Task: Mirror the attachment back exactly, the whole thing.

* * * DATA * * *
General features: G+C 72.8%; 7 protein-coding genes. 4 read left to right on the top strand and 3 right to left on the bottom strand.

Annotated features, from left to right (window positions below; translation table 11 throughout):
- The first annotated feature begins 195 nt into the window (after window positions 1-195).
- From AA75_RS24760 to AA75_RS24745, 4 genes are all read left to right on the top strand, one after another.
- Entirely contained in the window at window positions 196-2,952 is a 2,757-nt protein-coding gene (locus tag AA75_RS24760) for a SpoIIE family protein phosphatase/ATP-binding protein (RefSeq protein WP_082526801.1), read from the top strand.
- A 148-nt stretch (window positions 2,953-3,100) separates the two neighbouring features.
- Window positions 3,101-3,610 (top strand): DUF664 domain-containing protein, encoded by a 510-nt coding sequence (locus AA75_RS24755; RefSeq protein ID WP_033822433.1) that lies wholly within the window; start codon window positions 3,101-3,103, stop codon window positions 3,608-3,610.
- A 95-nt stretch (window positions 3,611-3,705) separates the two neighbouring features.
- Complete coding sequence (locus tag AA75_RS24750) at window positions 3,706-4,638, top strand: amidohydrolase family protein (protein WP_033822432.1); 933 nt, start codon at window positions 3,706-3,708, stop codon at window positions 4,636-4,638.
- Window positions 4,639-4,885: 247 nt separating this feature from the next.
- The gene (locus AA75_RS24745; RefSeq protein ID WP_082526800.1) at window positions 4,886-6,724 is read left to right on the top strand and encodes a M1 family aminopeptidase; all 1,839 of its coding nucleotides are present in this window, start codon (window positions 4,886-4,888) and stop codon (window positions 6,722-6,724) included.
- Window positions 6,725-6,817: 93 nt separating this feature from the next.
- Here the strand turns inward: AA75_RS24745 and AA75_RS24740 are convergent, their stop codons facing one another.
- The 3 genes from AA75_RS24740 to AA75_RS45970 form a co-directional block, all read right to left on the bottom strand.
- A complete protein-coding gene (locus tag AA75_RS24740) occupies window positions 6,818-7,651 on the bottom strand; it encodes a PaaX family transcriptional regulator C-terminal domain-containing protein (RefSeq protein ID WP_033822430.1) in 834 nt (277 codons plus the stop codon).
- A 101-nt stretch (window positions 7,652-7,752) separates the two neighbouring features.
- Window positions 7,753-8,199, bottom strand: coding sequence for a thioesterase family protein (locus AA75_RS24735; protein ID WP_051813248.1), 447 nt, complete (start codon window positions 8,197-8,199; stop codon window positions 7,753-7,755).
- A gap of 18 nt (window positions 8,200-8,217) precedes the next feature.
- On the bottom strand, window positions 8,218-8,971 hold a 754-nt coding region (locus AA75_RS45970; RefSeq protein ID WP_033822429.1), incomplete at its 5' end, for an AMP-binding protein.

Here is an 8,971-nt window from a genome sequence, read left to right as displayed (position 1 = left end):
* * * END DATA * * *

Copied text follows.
General features: G+C 72.8%; 7 protein-coding genes. 4 read left to right on the top strand and 3 right to left on the bottom strand.

Annotated features, from left to right (window positions below; translation table 11 throughout):
- The first annotated feature begins 195 nt into the window (after window positions 1-195).
- From AA75_RS24760 to AA75_RS24745, 4 genes are all read left to right on the top strand, one after another.
- Entirely contained in the window at window positions 196-2,952 is a 2,757-nt protein-coding gene (locus tag AA75_RS24760) for a SpoIIE family protein phosphatase/ATP-binding protein (RefSeq protein WP_082526801.1), read from the top strand.
- A 148-nt stretch (window positions 2,953-3,100) separates the two neighbouring features.
- Window positions 3,101-3,610 (top strand): DUF664 domain-containing protein, encoded by a 510-nt coding sequence (locus AA75_RS24755; RefSeq protein ID WP_033822433.1) that lies wholly within the window; start codon window positions 3,101-3,103, stop codon window positions 3,608-3,610.
- A 95-nt stretch (window positions 3,611-3,705) separates the two neighbouring features.
- Complete coding sequence (locus tag AA75_RS24750) at window positions 3,706-4,638, top strand: amidohydrolase family protein (protein WP_033822432.1); 933 nt, start codon at window positions 3,706-3,708, stop codon at window positions 4,636-4,638.
- Window positions 4,639-4,885: 247 nt separating this feature from the next.
- The gene (locus AA75_RS24745; RefSeq protein ID WP_082526800.1) at window positions 4,886-6,724 is read left to right on the top strand and encodes a M1 family aminopeptidase; all 1,839 of its coding nucleotides are present in this window, start codon (window positions 4,886-4,888) and stop codon (window positions 6,722-6,724) included.
- Window positions 6,725-6,817: 93 nt separating this feature from the next.
- Here the strand turns inward: AA75_RS24745 and AA75_RS24740 are convergent, their stop codons facing one another.
- The 3 genes from AA75_RS24740 to AA75_RS45970 form a co-directional block, all read right to left on the bottom strand.
- A complete protein-coding gene (locus tag AA75_RS24740) occupies window positions 6,818-7,651 on the bottom strand; it encodes a PaaX family transcriptional regulator C-terminal domain-containing protein (RefSeq protein ID WP_033822430.1) in 834 nt (277 codons plus the stop codon).
- A 101-nt stretch (window positions 7,652-7,752) separates the two neighbouring features.
- Window positions 7,753-8,199, bottom strand: coding sequence for a thioesterase family protein (locus AA75_RS24735; protein ID WP_051813248.1), 447 nt, complete (start codon window positions 8,197-8,199; stop codon window positions 7,753-7,755).
- A gap of 18 nt (window positions 8,200-8,217) precedes the next feature.
- On the bottom strand, window positions 8,218-8,971 hold a 754-nt coding region (locus AA75_RS45970; RefSeq protein ID WP_033822429.1), incomplete at its 5' end, for an AMP-binding protein.

Here is an 8,971-nt window from a genome sequence, read left to right as displayed (position 1 = left end):